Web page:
A recent poll carried out by Client Money Protect, one of the Government approved client money protection schemes, has found that 77% of landlords and tenants do not know what client money protection is.
With a rise in letting agents ceasing trading, landlords and tenants are being urged to check that their letting agent offers this level of protection, which became mandatory in April 2019.
Whilst the vast majority of letting agents already have comprehensive cover, some still do not. This puts landlords and tenants at risk of losing thousands of pounds if the business goes insolvent which, for some, is a greater possibility now than prior to the pandemic.
According to the Property Redress Scheme, in the eight months since the pandemic started (from mid-March to mid-July), there has been a 66% increase in letting agents ending their redress membership because they have ceased trading in comparison to the eight months prior to the pandemic (Jul 2019 – March 2020). This means, on average, more than ten letting agents a week are closing down.
Kate Mutter-Bowen, from Client Money Protect, commented: “It is now eighteen months since it became a legal requirement for all letting agents to have client money protection. Most people know when they book a package holiday to check it is Atol protected, meaning if the holiday firm goes bust, they do not get stranded abroad or end up out of pocket. However, people often part with far greater sums of money when they let or rent a property and yet they don’t check that this money is protected. The lettings industry must work harder at educating consumers on the importance of checking their letting agents will protect their money.”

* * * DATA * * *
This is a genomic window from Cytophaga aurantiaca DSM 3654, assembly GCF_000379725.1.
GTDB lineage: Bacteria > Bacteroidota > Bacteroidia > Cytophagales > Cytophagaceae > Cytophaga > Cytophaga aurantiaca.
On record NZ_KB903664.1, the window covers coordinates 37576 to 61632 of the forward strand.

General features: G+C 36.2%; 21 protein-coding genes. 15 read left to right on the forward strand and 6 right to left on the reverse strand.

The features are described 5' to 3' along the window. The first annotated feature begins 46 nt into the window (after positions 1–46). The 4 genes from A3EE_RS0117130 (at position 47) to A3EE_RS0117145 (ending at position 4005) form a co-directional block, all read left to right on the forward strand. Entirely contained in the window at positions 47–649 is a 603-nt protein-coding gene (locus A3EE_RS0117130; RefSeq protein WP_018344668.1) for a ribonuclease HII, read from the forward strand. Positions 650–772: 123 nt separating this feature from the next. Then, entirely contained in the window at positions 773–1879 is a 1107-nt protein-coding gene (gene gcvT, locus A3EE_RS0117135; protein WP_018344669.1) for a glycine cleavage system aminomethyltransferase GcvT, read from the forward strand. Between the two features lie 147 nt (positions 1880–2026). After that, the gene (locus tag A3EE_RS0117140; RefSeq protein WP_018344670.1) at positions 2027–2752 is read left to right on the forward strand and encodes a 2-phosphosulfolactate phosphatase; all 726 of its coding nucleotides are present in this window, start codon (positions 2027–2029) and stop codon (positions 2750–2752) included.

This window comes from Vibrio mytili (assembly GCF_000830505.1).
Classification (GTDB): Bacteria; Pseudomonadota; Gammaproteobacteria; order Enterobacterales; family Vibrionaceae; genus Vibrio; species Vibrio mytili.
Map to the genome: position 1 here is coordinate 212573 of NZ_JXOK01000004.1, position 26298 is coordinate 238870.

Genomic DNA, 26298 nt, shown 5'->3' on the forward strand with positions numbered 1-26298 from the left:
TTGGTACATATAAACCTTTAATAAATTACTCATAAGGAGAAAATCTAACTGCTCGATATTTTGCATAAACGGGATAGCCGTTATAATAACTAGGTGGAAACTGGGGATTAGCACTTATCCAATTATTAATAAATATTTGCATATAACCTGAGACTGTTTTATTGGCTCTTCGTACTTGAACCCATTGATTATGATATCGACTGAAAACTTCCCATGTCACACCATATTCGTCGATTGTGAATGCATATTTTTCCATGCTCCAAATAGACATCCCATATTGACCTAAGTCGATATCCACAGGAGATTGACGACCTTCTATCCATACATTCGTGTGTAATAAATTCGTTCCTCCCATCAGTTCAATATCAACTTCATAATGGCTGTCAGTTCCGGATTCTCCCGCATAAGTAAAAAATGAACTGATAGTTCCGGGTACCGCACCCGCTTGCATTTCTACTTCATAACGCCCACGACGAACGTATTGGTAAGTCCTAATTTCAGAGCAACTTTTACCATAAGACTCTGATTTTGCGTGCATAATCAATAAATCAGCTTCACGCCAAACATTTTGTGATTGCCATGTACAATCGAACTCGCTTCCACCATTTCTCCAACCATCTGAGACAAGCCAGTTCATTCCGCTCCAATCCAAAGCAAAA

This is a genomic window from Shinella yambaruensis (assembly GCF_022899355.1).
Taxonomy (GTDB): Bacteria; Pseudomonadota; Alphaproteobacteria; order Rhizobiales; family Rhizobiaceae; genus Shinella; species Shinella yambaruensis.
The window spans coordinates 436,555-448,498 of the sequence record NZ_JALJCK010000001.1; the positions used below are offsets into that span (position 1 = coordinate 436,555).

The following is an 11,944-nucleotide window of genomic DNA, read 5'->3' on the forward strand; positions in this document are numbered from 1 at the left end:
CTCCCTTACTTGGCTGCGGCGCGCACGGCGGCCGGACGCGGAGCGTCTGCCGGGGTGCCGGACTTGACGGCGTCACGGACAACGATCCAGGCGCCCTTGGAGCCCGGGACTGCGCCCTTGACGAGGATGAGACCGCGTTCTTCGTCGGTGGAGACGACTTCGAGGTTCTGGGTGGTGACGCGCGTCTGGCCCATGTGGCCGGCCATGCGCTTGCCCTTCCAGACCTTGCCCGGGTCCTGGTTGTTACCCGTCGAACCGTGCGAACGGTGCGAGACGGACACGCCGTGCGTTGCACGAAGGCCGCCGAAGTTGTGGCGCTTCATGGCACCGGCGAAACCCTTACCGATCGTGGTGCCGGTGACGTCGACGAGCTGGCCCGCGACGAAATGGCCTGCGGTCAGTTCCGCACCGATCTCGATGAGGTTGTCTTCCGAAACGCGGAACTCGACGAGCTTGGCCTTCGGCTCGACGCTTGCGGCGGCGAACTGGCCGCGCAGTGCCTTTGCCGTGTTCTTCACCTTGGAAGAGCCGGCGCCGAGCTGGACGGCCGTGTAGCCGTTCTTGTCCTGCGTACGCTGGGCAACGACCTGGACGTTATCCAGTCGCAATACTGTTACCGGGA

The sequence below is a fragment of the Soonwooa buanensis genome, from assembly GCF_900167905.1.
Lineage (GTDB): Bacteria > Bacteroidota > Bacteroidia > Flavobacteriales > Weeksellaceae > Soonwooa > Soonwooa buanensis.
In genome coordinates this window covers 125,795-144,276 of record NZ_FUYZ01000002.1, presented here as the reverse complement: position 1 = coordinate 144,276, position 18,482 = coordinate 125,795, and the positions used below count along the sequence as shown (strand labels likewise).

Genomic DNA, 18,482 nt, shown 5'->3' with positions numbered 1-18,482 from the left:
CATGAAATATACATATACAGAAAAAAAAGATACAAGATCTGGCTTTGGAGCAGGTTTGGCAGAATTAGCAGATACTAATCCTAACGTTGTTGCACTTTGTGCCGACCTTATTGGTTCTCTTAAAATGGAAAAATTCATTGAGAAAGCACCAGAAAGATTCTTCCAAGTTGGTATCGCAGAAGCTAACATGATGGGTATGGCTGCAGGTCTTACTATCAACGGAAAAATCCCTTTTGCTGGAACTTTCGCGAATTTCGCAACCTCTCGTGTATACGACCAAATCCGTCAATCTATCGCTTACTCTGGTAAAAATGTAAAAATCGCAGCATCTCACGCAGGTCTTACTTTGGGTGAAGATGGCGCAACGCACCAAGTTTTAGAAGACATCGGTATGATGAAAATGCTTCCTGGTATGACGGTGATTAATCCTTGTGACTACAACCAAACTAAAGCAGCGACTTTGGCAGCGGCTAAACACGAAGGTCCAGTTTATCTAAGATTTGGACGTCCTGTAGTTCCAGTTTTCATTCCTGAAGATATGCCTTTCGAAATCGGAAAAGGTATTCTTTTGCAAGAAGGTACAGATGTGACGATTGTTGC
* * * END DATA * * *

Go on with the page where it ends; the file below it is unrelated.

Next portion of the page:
In the poll, only 35% said they checked that their letting agent had Client Money Protection.
Simone Potter Reed, Investigator at National Trading Standards Estate and Letting Agency Team, said: “It is of the utmost importance that all letting agents are members of a Client Money Protection Scheme to provide security and peace of mind for tenants and landlords.
NTSELAT recognises that the pandemic has caused letting agents to face challenging times, however, the cost of joining any CMP scheme is financially much less than the monetary penalty amount of up to £30,000 for failing to be a member of a CMP scheme, which are issued by enforcement officers. This is a hefty price to pay for failing to become a member of a scheme at the outset.
“NTSELAT advise that tenants and landlords check if their agent is registered with one of the six approved CMP schemes before entering into business with them. Take the time to make those checks to avoid financial detriment.”